Category: Israel/Gaza

Think the BBC’s coverage of Gaza is unbalanced? Check out the Guardian

Three hours after the end of the 72-hour ceasefire, Israeli finally retaliated with air strikes.  Hamas missiles were fired at a range of different target’s in southern parts of Israel.

The BBC headline at the moment reads:

Gaza rockets fired as ceasefire ends
Palestinian militant group Hamas rejects any extension of the three-day Gaza ceasefire, with rockets fired at Israel as the truce ends.

That seems a fair statement of things. But here’s what the Guardian leads with:

Israel orders response to rockets fired from Gaza
A rocket trail over the northern Gaza Strip after the expiration of the 72-hour ceasefire with Israel.
LIVE Israel claims at least 10 rockets were fired by Hamas after temporary truce expired on Friday morning
LATEST
“The Israel Defence Force has confirmed it has renewed strikes on Gaza:”
Gaza ceasefire ends

Now, Hamas has been threatening to break the ceasefire since it began on Tuesday, so it’s hardly a surprise.

From the BBC account, you’d learn that Hamas is responsible for the renewal of violence.

But from the Guardian, you’d think that the Gaza ceasefire ended because the IDF renewed strikes.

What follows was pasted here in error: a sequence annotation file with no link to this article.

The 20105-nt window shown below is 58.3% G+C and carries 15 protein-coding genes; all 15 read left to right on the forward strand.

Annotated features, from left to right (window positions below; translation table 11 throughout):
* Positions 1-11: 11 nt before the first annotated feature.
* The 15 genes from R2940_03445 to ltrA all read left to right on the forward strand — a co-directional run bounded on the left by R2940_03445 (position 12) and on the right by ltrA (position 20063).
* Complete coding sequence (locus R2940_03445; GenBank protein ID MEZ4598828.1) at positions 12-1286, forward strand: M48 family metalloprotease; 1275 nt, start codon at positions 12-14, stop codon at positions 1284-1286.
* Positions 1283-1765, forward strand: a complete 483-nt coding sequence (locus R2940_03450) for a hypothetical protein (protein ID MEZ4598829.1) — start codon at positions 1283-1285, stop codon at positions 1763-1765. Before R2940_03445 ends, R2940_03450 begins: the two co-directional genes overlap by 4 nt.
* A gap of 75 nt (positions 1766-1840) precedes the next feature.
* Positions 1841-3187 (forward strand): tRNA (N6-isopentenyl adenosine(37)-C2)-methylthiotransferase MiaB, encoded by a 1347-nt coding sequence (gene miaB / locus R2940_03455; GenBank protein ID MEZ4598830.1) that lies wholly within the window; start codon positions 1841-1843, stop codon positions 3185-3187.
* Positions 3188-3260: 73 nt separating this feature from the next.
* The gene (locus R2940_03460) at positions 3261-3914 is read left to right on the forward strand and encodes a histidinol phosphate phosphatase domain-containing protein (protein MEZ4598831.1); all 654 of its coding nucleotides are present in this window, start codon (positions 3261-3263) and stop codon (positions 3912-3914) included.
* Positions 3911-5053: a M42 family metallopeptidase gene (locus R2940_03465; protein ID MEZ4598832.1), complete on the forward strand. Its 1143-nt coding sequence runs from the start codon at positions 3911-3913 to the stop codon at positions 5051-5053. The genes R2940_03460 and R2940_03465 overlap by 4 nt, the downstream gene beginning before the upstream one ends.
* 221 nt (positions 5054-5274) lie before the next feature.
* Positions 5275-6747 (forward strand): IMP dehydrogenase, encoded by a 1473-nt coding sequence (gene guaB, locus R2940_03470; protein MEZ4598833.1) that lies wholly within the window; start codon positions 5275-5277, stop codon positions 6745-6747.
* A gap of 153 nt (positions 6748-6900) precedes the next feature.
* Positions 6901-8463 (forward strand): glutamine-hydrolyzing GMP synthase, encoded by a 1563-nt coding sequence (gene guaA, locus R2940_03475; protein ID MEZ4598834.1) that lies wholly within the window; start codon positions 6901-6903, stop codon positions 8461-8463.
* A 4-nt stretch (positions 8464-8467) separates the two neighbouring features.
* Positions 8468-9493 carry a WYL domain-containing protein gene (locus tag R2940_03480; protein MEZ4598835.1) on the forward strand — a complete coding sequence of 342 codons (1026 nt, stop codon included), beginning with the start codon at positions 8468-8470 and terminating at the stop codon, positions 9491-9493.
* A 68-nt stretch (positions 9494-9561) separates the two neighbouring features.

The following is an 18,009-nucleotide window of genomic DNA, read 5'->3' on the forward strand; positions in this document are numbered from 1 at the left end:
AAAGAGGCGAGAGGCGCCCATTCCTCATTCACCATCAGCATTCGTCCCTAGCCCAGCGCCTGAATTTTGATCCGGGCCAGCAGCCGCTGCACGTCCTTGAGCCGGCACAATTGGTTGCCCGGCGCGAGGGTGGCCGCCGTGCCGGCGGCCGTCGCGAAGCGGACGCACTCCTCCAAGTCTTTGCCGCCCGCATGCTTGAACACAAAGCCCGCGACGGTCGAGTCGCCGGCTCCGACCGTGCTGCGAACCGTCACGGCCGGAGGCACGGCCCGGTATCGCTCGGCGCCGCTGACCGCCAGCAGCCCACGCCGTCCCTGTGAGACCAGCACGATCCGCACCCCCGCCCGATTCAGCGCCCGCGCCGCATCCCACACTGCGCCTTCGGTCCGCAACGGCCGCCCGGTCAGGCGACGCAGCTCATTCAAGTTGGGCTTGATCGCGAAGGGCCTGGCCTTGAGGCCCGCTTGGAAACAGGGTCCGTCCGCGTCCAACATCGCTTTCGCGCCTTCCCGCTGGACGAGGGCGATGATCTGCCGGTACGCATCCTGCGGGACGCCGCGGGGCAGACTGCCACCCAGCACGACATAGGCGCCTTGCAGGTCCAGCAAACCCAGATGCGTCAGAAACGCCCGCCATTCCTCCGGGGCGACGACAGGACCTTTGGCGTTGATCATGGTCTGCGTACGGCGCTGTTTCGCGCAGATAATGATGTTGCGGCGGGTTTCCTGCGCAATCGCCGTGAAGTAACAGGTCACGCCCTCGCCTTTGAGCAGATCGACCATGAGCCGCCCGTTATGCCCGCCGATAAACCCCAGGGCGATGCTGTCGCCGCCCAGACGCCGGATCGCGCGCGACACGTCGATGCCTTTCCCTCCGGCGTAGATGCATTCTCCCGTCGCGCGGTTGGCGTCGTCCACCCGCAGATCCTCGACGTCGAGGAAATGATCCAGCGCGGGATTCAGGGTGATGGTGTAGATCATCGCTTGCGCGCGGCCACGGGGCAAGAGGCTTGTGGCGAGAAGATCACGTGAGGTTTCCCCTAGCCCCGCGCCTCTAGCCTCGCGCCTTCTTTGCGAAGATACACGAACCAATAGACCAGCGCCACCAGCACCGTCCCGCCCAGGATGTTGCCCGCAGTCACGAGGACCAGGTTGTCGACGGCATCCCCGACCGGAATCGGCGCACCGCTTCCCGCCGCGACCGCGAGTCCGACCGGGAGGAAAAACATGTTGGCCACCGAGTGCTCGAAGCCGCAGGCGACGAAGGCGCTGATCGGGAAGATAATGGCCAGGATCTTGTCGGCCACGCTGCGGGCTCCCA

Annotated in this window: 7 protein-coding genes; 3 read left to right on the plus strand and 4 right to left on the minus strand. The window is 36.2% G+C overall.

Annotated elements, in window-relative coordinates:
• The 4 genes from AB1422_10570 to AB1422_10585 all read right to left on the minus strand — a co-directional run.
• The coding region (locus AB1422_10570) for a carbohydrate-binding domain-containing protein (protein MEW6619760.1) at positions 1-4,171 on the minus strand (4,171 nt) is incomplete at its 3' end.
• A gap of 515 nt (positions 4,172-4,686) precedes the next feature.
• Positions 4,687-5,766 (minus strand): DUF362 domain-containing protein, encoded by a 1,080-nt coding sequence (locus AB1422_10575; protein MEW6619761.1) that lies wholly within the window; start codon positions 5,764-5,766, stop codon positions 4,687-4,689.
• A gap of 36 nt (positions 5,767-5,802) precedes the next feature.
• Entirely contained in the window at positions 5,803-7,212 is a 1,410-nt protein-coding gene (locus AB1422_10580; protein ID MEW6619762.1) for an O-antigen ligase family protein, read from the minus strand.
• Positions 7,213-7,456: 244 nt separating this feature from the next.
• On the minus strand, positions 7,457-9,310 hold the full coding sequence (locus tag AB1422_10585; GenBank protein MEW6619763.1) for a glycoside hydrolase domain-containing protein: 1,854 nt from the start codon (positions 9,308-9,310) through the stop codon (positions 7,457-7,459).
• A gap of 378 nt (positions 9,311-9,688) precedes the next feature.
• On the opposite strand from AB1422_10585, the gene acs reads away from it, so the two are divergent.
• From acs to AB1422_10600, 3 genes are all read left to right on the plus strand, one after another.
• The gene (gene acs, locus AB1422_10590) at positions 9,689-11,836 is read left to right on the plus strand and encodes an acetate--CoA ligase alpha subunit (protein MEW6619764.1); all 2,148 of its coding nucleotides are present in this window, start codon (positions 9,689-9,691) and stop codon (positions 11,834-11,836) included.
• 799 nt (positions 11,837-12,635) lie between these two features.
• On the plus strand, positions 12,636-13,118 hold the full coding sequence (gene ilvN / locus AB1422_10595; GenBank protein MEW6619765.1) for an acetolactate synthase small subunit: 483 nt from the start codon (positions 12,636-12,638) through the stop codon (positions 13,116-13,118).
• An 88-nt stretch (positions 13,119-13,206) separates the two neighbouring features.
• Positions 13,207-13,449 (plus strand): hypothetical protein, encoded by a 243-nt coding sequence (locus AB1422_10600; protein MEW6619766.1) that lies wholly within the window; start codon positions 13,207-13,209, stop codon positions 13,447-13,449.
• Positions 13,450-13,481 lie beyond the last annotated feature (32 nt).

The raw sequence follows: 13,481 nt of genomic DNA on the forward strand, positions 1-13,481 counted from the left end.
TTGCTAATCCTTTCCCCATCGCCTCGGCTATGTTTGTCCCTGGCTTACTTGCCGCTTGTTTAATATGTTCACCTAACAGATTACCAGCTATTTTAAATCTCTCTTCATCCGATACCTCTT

Though it does says that “Israel claims at least 10 rockets were fired”.

The use of the word “claims” in this context is deliberate; while the IDF’s decision to bomb Gaza is taken as a fact, the rocket attacks on Israel (which at least the BBC thinks are real) are cited as “Israeli claims”.

It’s this kind of totally unfair, biased and inaccurate reporting that it helping to whip up anti-Israel (and anti-Jewish) hysteria to new levels in Britain — something which, ironically, is the subject of a top Guardian news story today.

Thank you, Amnesty International

Amnesty International in the UK is calling on people to write to the Foreign Minister urging Britain to support efforts to isolate and condemn Israel. They write:
The UN-mandated International Independent Fact Finding Mission, headed by Justice Richard Goldstone, has published its findings on the 22-day conflict in Gaza and southern Israel in December 2008-January 2009. The carefully argued report, which is consistent with the findings of Amnesty International, concludes that both the Israeli forces and Palestinian armed groups committed grave violations of international law including war crimes and, possibly, crimes against humanity.